4.5. Verification Performance
We test the performances of LS + APQ at various numbers of input features as well as various numbers of quantization bits . The performances are further compared with the one-dimensional fixed quantization (1D FQ) . The EER results for FVC2000 and FRGC are shown in Table 3 and Figure 15.
Table 3 The EER performances of LS + APQ and 1D FQ, at various feature dimensionality and various numbers of quantization bits , for (a) FVC2000 and (b) FRGC.
Figure 15. The EER performances of -bit () LS + APQ at various feature dimensionality , as compared with the -bit 1D FQ (-bit per feature pair), for (a) FVC2000, and (b) FRGC.
Both data sets show that by increasing the number of features at a fixed -bit quantization per feature pair, the performances of LS + APQ improves and becomes stable. Additionally, given features, the overall performances of LS + APQ are relatively good only when . However, when , the performances become poor. For FVC2000, an average of 1-bit per feature pair gives the lowest EER, while for FRGC, the lowest EER allows 2-bit per feature pair. In Figure 16, we give their FAR/FRR performances at the best , with from 1 to 4, and the FAR/FRR performances at the best are given in Table 5.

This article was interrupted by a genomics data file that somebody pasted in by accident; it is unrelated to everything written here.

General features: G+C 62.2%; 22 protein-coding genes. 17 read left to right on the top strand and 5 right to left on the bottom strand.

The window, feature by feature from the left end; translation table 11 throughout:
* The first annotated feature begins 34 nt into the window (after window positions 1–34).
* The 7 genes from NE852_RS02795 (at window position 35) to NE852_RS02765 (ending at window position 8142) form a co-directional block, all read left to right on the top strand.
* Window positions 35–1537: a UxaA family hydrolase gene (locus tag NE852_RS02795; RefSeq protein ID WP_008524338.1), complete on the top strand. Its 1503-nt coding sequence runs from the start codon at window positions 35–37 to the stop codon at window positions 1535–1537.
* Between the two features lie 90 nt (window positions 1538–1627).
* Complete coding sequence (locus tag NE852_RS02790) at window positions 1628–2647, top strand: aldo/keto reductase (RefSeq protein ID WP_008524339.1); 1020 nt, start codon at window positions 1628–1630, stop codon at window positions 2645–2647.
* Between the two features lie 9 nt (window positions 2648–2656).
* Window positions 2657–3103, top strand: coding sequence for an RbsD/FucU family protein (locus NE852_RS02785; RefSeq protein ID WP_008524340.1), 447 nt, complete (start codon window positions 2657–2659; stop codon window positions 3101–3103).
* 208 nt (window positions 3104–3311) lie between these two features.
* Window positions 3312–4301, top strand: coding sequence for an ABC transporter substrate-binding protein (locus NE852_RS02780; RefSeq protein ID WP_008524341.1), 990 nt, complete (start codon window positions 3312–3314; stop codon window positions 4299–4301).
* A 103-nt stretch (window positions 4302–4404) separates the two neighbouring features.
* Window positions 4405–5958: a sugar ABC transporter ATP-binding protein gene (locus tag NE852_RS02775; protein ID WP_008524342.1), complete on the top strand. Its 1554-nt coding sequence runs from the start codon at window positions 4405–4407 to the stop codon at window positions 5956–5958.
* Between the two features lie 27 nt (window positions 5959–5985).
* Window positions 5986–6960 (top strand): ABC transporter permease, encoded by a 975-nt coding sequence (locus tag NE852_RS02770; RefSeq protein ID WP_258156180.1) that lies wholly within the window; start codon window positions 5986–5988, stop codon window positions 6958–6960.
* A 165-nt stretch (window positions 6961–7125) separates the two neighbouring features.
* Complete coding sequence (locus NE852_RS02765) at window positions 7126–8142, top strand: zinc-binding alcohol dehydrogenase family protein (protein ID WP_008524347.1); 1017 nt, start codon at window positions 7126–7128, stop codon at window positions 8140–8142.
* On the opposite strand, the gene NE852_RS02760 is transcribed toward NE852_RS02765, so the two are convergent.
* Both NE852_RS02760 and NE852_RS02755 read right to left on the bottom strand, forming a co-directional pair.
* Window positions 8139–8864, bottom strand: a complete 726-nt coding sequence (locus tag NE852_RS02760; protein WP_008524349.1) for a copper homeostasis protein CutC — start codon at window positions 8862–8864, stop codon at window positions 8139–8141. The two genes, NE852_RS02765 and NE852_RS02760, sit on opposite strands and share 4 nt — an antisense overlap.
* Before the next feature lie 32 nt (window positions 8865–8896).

Table 5. The FAR/FRR performances for FVC2000 and FRGC at the best - setting.
Figure 16. An example of the FAR/FRR performances (FAR in logarithm) of LS + APQ, with from 1 to 4, for (a) FVC2000 and (b) FRGC.
We further compare the LS + APQ with the 1D FQ. In order to compare at the same string length, we compare the -bit 1D FQ with the -bit LS + APQ. The EER performances in Figure 15 show that in general when , LS + APQ outperforms 1D FQ. However, when , LS + APQ is no longer competitive to 1D FQ. In Figure 17, we give an example of comparing the FAR/FRR performances of LS + APQ and 1D FQ, on FRGC. Since both APQ and FQ provide equal-probability intervals, they yield almost the same FAR performance. On the other hand, LS + APQ obtains lower FRR as compared with 1D FQ.
Figure 17. An example of the FAR/FRR performances of LS + APQ and 1D FQ, at , for FRGC.
In , it was shown that FQ in combination with the DROBA adaptive bit allocation principle (FQ + DROBA) provides considerably good performances. Therefore, we compare the LS + APQ with the FQ + DROBA. In order to compare both methods at the same - setting, for LS + APQ, we extract only features from the features, thus pairs from the LS pairing. Afterwards, we apply the 2-bit APQ for every feature pair (see Figure 3). In this case, . Table 6 shows the EER performances of LS + APQ and FQ + DROBA at several different - settings. Results show that LS + APQ obtains slightly better performances than FQ + DROBA.